Indeed, it is a defining characteristic of all institutions that they are “triadic” – that is, “established and enforced by “third parties” who are not part of the institutionalised interaction”.149 The role of third party enforcers is to supply “arguments as to why an institutionalised status order is to be held valid and hence deserves to be adhered to”.150 The sophistication of these arguments is an important contribution to institutional robustness. Goodin argues that institutional design must be “sensitive to motivational complexity”. The most effective enforcement mechanisms may be those that cultivate trust and embody “a direct appeal to moral principles”, rather than those that seek simply to control the behaviour of actors assumed to be self-interested and prone to “defection”.151 The success of institutional design depends as much upon the “institutional software” of persuasive arguments and convincing discourses, as upon the “hardware” of rules, rights and operating procedures.152 This message is particularly important to the monitoring activities of the Council, which can have the most impact in this area. Good institutional design should, therefore, be both robust and revisable.153
Robustness can be operationalised in relation to two criteria: first, the clarity of the values informing institutional design; and second, the nature and effectiveness of “third party enforcement”.
Because institutionalisation is an ongoing process (institutions are not once-and-for-all creations), it is not sufficient to examine the values and enforcement approach embodied in the original design. We need also to look at the extent to which value clarity is maintained over time, and at the ongoing development of enforcement strategies. By “enforcement” we mean ensuring that new institutional designs “stick” - that they shape actors’ behaviour in desired ways and give rise to new and specific “logics of appropriateness”. Approaches to enforcement may rely more or less on direct control or on commitment building among actors.
Revisability can be operationalised in relation to two further criteria: first, flexibility, meaning the capacity within institutional designs for adaptation over time, and for capturing the benefits of “learning by doing”; and second, variability, meaning the extent to there is tolerance (even encouragement) of different design variants in different locations.
In short, revisability seeks to ensure that institutional arrangements can operate in different local environments and changing circumstances, and that there is a capacity for innovation and learning.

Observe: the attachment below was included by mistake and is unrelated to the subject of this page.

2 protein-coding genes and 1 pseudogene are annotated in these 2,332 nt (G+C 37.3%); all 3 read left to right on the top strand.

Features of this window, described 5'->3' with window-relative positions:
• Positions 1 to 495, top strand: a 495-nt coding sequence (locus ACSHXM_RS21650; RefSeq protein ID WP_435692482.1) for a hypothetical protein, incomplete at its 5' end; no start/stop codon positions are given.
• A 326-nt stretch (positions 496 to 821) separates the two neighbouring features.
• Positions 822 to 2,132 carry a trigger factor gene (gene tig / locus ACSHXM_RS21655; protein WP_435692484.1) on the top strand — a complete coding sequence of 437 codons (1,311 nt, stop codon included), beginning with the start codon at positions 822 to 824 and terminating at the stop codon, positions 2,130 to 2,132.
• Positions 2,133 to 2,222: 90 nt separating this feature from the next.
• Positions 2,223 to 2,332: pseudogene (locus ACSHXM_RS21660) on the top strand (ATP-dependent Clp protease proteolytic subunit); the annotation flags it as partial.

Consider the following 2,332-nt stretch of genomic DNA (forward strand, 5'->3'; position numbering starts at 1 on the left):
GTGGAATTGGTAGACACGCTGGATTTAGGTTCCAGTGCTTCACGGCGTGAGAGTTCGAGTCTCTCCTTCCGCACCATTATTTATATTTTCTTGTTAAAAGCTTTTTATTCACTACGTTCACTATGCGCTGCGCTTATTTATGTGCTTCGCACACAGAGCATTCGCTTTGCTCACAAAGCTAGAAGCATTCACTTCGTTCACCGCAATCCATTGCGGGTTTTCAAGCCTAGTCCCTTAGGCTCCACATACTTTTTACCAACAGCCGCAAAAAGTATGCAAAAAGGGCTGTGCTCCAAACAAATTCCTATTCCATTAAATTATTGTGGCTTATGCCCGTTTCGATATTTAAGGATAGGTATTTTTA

Much of the argument set forth in this chapter is already implicitly recognised in the various activities of the Council. Its formal treaties give scope for variation in the way different member states develop democracy. Its adopted texts seek to reinforce principles while, at the same time, allowing a degree of reflection upon various issues. Monitoring of democratic developments adds to both the revisability and robustness of various national and local institutions. However, there is also a danger that, in its desire to respond to contemporary problems, rise to specific democratic challenges and grasp potential opportunities, the Council may ignore both the forces of institutional inertia and the need for sensitive institutional design.
In seeking to make democratic institutions work more effectively, the Council needs first to establish the values that it is seeking to articulate through particular institutional forms. The principles set out in the previous chapter begin that process by clarifying the different principles that are embedded in the acquis and by highlighting the possible tensions that exist within and across them. It is only by “surfacing” these values that the current rules of the game can be clarified and the embedded positions of different actors understood. Second, in making recommendations for institutional reform, the Council must remain sensitive to the complexities of democracy in different member states, the power relationships that are embedded in particular institutional forms and the influence of history in shaping existing institutional structures. There is little value in making recommendations or establishing commitments to institutional practices that do not reflect these issues and allow institutional variation accordingly. Third, the Council should not approach institutional design from the perspective of a perfect or ideal-type model, but should seek to realise its democratic values and ambitions through a combination of different institutional forms that can be adapted to suit different political and cultural circumstances.
Perhaps the biggest contribution of the Council of Europe to the development of democracy across its members states lies in its role as a third party enforcer. Because it is not part of the institutionalised interaction it is able to offer reforms that reflect an awareness of competing power relationships but which are not part of them. Through both its powers of initiation of institutional reform (treaties, recommendations and so forth) and its monitoring and support activities, the different organs of the Council are able to encourage and enforce institutions that are both robust and revisable. They can be robust in so far as they can reflect the core values of European democracy and articulate a consensus across the continent. They can also be revisable in so far as they can be flexible, allowing learning across countries and institutions, and allow for variation in institutional form and practice. Finally, the Council is in a unique position to make the institutions of democracy extendable to other tiers and policy areas. It is only by consciously focusing upon institutional design procedures that the Council can hope to have an impact upon the institutional development of democracy in Europe.